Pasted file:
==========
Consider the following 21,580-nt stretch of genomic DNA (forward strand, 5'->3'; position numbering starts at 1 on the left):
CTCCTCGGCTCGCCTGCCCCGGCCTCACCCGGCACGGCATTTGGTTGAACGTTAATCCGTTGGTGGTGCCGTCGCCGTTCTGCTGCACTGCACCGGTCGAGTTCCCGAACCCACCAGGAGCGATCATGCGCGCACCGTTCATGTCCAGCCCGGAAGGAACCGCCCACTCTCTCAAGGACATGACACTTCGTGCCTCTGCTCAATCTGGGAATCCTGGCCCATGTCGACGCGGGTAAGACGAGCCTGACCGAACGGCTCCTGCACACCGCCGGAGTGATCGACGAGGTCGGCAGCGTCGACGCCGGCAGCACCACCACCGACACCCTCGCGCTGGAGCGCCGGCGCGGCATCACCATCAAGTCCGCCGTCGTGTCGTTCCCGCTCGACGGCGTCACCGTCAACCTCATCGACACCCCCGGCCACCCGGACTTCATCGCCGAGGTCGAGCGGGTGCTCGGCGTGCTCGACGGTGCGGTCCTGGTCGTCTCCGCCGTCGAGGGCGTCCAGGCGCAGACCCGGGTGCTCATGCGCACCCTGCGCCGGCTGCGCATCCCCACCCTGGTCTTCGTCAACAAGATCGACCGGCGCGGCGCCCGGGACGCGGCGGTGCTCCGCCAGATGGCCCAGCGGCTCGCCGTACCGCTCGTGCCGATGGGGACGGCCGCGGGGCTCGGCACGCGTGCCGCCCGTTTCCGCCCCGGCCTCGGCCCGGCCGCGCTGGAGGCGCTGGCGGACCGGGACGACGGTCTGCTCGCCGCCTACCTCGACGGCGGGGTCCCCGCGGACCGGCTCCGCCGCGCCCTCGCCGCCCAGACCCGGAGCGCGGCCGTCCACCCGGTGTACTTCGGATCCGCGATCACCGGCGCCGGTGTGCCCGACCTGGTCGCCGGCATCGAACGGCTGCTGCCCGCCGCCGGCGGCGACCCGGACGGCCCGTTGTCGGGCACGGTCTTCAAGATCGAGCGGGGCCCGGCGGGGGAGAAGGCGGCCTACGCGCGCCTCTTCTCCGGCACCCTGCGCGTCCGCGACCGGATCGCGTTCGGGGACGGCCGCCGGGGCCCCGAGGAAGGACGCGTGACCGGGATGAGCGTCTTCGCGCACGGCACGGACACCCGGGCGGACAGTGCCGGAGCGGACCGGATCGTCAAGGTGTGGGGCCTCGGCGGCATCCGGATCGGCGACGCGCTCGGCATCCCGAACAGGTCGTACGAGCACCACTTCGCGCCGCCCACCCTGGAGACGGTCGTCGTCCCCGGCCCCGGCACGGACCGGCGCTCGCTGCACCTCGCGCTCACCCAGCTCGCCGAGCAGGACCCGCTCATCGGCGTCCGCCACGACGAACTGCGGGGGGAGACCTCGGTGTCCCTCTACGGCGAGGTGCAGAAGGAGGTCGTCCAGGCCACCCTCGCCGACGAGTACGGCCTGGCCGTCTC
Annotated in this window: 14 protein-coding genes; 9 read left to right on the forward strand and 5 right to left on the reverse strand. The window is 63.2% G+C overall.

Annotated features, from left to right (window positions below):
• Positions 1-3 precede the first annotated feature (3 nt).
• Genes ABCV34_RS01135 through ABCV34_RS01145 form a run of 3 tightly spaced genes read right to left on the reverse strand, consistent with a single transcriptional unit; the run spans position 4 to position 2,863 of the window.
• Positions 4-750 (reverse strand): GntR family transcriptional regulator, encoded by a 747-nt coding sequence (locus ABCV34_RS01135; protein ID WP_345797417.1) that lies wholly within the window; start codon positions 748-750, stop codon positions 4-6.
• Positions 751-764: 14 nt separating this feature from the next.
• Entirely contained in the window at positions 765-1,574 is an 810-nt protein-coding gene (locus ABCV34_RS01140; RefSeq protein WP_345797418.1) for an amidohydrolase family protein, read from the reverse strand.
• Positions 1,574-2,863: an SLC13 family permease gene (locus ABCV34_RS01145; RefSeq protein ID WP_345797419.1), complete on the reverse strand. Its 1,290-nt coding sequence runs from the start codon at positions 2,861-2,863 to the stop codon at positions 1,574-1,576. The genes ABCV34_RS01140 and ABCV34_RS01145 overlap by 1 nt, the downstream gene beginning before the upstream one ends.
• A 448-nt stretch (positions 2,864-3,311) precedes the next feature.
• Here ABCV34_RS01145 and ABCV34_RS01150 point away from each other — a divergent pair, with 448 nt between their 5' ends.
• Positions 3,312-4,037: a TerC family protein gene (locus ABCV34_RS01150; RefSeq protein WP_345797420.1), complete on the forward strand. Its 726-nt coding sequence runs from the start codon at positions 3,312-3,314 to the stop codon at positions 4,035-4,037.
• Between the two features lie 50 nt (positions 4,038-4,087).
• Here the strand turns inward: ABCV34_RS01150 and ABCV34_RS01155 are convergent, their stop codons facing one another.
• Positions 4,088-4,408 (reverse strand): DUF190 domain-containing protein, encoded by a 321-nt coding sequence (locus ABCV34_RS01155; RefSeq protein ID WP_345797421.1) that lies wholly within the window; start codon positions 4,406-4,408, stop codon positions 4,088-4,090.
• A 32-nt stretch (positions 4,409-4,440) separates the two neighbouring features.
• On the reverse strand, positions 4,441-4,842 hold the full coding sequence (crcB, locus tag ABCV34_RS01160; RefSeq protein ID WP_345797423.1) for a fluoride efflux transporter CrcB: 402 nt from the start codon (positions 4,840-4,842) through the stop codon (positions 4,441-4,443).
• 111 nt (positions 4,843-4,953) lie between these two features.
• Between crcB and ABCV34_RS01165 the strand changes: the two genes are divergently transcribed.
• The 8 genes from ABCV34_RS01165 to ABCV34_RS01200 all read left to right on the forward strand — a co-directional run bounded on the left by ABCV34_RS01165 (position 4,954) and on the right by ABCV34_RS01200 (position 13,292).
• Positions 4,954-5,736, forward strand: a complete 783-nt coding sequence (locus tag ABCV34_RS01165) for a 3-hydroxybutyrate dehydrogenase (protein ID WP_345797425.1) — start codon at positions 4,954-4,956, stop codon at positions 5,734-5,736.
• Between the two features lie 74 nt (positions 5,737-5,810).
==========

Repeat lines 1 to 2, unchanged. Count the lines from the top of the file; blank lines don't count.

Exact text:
Consider the following 21,580-nt stretch of genomic DNA (forward strand, 5'->3'; position numbering starts at 1 on the left):
CTCCTCGGCTCGCCTGCCCCGGCCTCACCCGGCACGGCATTTGGTTGAACGTTAATCCGTTGGTGGTGCCGTCGCCGTTCTGCTGCACTGCACCGGTCGAGTTCCCGAACCCACCAGGAGCGATCATGCGCGCACCGTTCATGTCCAGCCCGGAAGGAACCGCCCACTCTCTCAAGGACATGACACTTCGTGCCTCTGCTCAATCTGGGAATCCTGGCCCATGTCGACGCGGGTAAGACGAGCCTGACCGAACGGCTCCTGCACACCGCCGGAGTGATCGACGAGGTCGGCAGCGTCGACGCCGGCAGCACCACCACCGACACCCTCGCGCTGGAGCGCCGGCGCGGCATCACCATCAAGTCCGCCGTCGTGTCGTTCCCGCTCGACGGCGTCACCGTCAACCTCATCGACACCCCCGGCCACCCGGACTTCATCGCCGAGGTCGAGCGGGTGCTCGGCGTGCTCGACGGTGCGGTCCTGGTCGTCTCCGCCGTCGAGGGCGTCCAGGCGCAGACCCGGGTGCTCATGCGCACCCTGCGCCGGCTGCGCATCCCCACCCTGGTCTTCGTCAACAAGATCGACCGGCGCGGCGCCCGGGACGCGGCGGTGCTCCGCCAGATGGCCCAGCGGCTCGCCGTACCGCTCGTGCCGATGGGGACGGCCGCGGGGCTCGGCACGCGTGCCGCCCGTTTCCGCCCCGGCCTCGGCCCGGCCGCGCTGGAGGCGCTGGCGGACCGGGACGACGGTCTGCTCGCCGCCTACCTCGACGGCGGGGTCCCCGCGGACCGGCTCCGCCGCGCCCTCGCCGCCCAGACCCGGAGCGCGGCCGTCCACCCGGTGTACTTCGGATCCGCGATCACCGGCGCCGGTGTGCCCGACCTGGTCGCCGGCATCGAACGGCTGCTGCCCGCCGCCGGCGGCGACCCGGACGGCCCGTTGTCGGGCACGGTCTTCAAGATCGAGCGGGGCCCGGCGGGGGAGAAGGCGGCCTACGCGCGCCTCTTCTCCGGCACCCTGCGCGTCCGCGACCGGATCGCGTTCGGGGACGGCCGCCGGGGCCCCGAGGAAGGACGCGTGACCGGGATGAGCGTCTTCGCGCACGGCACGGACACCCGGGCGGACAGTGCCGGAGCGGACCGGATCGTCAAGGTGTGGGGCCTCGGCGGCATCCGGATCGGCGACGCGCTCGGCATCCCGAACAGGTCGTACGAGCACCACTTCGCGCCGCCCACCCTGGAGACGGTCGTCGTCCCCGGCCCCGGCACGGACCGGCGCTCGCTGCACCTCGCGCTCACCCAGCTCGCCGAGCAGGACCCGCTCATCGGCGTCCGCCACGACGAACTGCGGGGGGAGACCTCGGTGTCCCTCTACGGCGAGGTGCAGAAGGAGGTCGTCCAGGCCACCCTCGCCGACGAGTACGGCCTGGCCGTCTC